The Cardinal Virtues

The Journal (Newcastle, England), June 7, 2005 | Go to article overview

The Cardinal Virtues


Byline: By David Whetstone

The official biography of Cardinal Basil Hume, the much-loved Geordie churchman, is to be launched in Newcastle tomorrow. David Whetstone reviews the book.

When Basil Hume's name was included in a 1975 Sunday Times article about likely successors to Cardinal John Heenan as Archbishop of Westminster, his first reaction was to ring his elderly mother in Newcastle to alert her to it.

"To his slight chagrin," we are told in Anthony Howard's official biography of Hume, "her only response was to roar with laughter."

Basil Hume was mentioned only as a dark horse candidate with the shortlist for the job of leading Britain's Roman Catholics headed by a formidable group of archbishops. But his election as Abbot of Ampleforth at the age of 40 had marked Hume out as a high flyer, according to the journalist who wrote the article.

History tells us that he duly got the job, moving in 1976 from the North Yorkshire monastery to Archbishop's House in Westminster, a building described by one correspondent as resembling "a nursing home for upper-class alcoholics".

In vivid contrast, Basil Hume is universally remembered with great fondness. The statue outside St Mary's RC Cathedral in Newcastle, where Anthony Howard's book will be launched tomorrow, is a faithful likeness which exudes genuine warmth.

"Few churchmen in this century, inside the Catholic Church, have died more deeply loved," concluded the obituary in The Times in 1999.

An affectionate obit and a mother's laughter sum up the personality of Basil Hume who was made Cardinal just a few weeks after his move to Westminster. But if it wasn't apparent during his lifetime, this book makes clear that he gave a powerful, global Church one of its most appealing human faces.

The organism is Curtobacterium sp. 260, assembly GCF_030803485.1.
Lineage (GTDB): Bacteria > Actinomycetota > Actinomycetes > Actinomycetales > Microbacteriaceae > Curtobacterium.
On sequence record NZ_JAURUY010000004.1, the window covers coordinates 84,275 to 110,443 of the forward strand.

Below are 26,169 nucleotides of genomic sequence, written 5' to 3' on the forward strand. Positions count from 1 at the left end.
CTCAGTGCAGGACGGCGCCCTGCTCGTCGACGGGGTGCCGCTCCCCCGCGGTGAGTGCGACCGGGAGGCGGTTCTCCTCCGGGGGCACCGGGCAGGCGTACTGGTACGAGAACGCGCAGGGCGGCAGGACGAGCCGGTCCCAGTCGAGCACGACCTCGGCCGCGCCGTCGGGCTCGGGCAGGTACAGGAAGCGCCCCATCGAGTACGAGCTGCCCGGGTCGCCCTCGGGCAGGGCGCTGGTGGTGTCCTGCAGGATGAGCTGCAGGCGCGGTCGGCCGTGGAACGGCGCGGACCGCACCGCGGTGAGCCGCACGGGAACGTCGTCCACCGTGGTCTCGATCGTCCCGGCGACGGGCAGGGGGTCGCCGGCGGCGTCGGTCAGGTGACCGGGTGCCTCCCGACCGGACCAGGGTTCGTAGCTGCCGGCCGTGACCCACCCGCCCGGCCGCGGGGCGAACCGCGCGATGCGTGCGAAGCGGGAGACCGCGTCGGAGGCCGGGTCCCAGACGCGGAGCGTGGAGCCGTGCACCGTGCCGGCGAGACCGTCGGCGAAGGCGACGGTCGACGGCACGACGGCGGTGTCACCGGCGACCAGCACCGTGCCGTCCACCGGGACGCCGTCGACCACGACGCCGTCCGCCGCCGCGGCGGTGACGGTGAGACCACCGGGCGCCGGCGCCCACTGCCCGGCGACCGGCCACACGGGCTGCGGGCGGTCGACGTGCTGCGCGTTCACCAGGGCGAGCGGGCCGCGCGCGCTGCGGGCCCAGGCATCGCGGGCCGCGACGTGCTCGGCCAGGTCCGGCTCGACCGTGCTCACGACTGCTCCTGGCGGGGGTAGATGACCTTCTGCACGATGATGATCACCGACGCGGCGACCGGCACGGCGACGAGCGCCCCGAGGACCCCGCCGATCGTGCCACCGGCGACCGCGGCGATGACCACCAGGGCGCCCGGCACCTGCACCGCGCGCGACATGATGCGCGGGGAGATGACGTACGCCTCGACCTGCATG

A blue plaque marks the Georgian terraced house in Ellison Place, Newcastle, where Basil Hume was born on March 2, 1923. It is now owned by Northumbria University but it used to be situated in what was known locally as `Doctors' Row'.

George Hume (Basil was the name he adopted in 1941 on entering his novitiate as a Benedictine monk) was the third of five children born to 43-year-old heart specialist William Errington Hume and his French wife, Marie, known as "Mimi".

They met in France during the First World War when he was a 35-year-old Army medical officer and she was the 18-year-old girl who lived next door to the house in which he was billeted. Howard describes him as "austere" and says his proposal to Marie was his one truly rash act.

While Marie's family, the Tisseyres, were Catholics, her husband, though nominally a Protestant, had little sympathy with organised religion. While Marie took the children off to Mass, his father played golf.

He also used to take young George to St James's Park on Saturday afternoons, partly to "counter the domestic petticoat influence" (the boy had three sisters and a succession of nurses and governesses). Consequently the future Cardinal became a Newcastle United fan. Mimi nurtured an interest in the Catholic religion, re-enacting Mass in the nursery with candles. …

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